I’ve often thought back to this story from Houdini’s career (recalled in his 1924 book A Magician Among the Spirits) as an inspiring case study. There’s little reason to think Houdini’s respect for the Davenports—fellow magicians who had mystified a previous generation—was not genuine. And it’s simply a matter of history that expressing that respect in this case enabled Houdini to better do the fundamental job of what is now referred to as “scientific skepticism”: solving mysteries, and telling the public what we have learned.

Mysteries. Kindness. Sadness. Death. It is a strange thing, this business of being human.

I’ll end this here with a farewell to Max Toth, who gave me a little piece of something like Houdini’s experience with the Davenports. You believed something preposterous, and you were open and kind with someone you knew was going to say so. I respect that. I thank you for it.

Note to Commenters: I invite and encourage civil discussion, scholarly debate, and open exchanges of ideas on this thread. At the same time, I expect all commenters to keep these useful principles firmly in mind. As on my other posts, I will delete posts that seem to me to be abusive. It’s not that kind of blog.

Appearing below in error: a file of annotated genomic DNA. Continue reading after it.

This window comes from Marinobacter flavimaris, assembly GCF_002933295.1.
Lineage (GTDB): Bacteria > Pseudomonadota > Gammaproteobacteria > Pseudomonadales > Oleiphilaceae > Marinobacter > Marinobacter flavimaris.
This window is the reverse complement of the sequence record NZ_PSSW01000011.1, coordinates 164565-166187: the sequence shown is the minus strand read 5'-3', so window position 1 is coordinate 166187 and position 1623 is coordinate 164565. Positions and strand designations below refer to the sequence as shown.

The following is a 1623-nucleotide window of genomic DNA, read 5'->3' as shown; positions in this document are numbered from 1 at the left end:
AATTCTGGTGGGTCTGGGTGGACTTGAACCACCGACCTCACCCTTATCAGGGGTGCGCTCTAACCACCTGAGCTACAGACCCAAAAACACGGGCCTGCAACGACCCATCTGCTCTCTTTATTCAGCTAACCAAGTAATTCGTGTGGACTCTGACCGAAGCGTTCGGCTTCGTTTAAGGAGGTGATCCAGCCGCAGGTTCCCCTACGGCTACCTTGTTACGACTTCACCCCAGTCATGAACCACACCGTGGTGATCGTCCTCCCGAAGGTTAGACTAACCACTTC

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7 Responses to “Farewell to Pyramid Power Promoter Max Toth”

  1. Dragonfly says:

    Thanks for a glimpse into a respectful interaction with someone who held opposing views.

    I wish more people could have respectful discussions. I find controversial topics very interesting and am often disappointed when people get too hostile when discussing them.

  2. Trimegistus says:

    This was the most gentlemanly piece I’ve read in years. Well done and thank you.

  3. Tim Farley says:

    Thanks for the kind words about my obituary recording efforts. So many of the people involved in skeptical topics (on the skeptic side or not) seem to toil in obscurity and often their deaths go unnoticed.

    Another obituary that went unnoticed (including by me) until recently was that of C.E.M. Hansel, a Welsh skeptical parapsychology researcher and CSI Fellow. Coincidentally, he also died in the spring of 2011. I believe Skeptical Inquirer will have something about his passing in an upcoming issue.

    • It’s a good of you to record the loss of our paranormal counterparts, but commemorating the passing of our skeptical colleagues is necessary work, too long neglected—work that (as with so much of skepticism) no one will do if we don’t. I’m thankful you’re doing it.

  4. William Ivey says:

    On a similar note, I just read at yahoo! news that Sylvia Brown passed away.